25 January 2006 - FOR IMMEDIATE RELEASE
Contact: Karen Hinton at +1.703.798.3109
Davos, Switzerland - Chevron's troubled brand image took another battering today after the California-based oil giant won the 2006 Public Eye on Davos Award for corporate irresponsibility in the environment category during a ceremony coinciding with the Davos World Economic Forum.
Chevron (formerly ChevronTexaco) had been nominated by San Francisco-based non-profit Amazon Watch for the corporation's refusal to clean up one of the planet's worst environmental disasters, in the Ecuadorian rainforest, triggered by toxic dumping from 1967 to 1992. Chevron is currently a defendant in a historic class-action trial in Ecuador brought by 30,000 rainforest dwellers.
The Public Eye on Davos Awards are given each year by Swiss environmental organizations the Berne Declaration and Pro Natura-Friends of the Earth and coincides with the official World Economic Forum in Davos, attended by government officials and corporate executives. Other 2006 winners were Walt Disney Corporation and Citigroup.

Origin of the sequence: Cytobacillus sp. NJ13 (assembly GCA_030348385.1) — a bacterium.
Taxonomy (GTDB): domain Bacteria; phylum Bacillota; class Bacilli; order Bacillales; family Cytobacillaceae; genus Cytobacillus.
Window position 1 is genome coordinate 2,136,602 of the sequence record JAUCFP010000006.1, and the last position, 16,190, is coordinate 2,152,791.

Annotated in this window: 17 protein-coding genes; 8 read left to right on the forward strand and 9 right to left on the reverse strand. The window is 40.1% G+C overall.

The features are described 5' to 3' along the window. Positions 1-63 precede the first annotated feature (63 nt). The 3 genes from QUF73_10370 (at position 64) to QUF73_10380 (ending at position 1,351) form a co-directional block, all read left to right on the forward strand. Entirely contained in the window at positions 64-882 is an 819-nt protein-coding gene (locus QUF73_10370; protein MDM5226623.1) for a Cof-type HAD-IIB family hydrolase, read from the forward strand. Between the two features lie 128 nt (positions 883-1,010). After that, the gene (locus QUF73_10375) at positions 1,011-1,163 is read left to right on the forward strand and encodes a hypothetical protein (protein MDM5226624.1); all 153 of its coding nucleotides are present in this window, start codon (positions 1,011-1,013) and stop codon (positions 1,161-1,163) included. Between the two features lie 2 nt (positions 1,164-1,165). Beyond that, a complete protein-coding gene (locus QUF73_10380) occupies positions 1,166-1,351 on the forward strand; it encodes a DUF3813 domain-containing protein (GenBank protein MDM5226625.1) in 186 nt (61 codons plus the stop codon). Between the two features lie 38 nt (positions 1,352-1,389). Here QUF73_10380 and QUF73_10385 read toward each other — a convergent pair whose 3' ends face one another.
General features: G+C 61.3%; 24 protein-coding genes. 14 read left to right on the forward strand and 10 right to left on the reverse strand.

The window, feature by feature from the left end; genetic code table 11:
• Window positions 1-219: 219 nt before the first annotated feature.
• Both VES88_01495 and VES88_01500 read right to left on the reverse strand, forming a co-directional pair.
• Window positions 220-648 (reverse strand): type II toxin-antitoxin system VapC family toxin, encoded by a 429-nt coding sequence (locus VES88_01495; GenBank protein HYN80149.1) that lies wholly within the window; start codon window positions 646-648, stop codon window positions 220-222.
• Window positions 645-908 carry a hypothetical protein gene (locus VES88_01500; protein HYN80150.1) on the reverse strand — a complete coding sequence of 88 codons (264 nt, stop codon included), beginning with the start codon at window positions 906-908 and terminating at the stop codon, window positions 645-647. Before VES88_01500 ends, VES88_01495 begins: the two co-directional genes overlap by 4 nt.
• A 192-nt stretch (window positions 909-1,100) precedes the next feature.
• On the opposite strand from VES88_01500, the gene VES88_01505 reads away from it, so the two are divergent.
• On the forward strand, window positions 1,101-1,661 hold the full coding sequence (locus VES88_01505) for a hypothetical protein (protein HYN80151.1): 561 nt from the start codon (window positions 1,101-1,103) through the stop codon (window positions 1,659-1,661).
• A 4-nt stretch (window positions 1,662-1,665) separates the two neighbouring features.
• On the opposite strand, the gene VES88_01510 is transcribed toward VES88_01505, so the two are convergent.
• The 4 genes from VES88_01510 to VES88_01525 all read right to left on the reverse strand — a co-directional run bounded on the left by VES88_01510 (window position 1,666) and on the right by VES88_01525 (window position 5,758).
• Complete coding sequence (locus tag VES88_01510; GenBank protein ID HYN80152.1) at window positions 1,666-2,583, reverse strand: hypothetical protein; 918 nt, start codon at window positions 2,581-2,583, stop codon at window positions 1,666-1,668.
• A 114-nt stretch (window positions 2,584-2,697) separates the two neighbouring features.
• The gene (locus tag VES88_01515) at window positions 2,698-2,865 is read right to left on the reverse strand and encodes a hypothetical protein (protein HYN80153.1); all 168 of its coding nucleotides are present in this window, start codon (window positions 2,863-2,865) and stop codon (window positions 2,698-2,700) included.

Chevron's crude waste releases in Ecuador were at least 30 times larger than the Exxon Valdez spill, and the toxic waste has now permeated the water table in an area greater than the size of Rhode Island. Texaco reaped $30 billion in profits from its operations in Ecuador.
Throughout the contaminated area, most local residents are forced to drink contaminated water from natural sources. Two indigenous groups who live in the area have seen their populations plummet. Rates of cancer, birth defects and miscarriages have skyrocketed, according to various health studies.
Amazon Watch spokesperson Jennifer DeLury Ciplet accepted the award on behalf of Chevron. She said: "Chevron's brand will remain as tainted as the Ecuadorian Amazon until CEO David O'Reilly accepts responsibility for cleaning up the contamination. We call on Chevron to fund a comprehensive remediation of the devastated area and provide health care for the thousands of Ecuadorians suffering from this toxic catastrophe."
Cleanup has been estimated to cost a minimum of $6.14 billion, excluding personal damages to the thousands of victims. The final judgment could set a worldwide benchmark for corporate accountability regarding environmental negligence.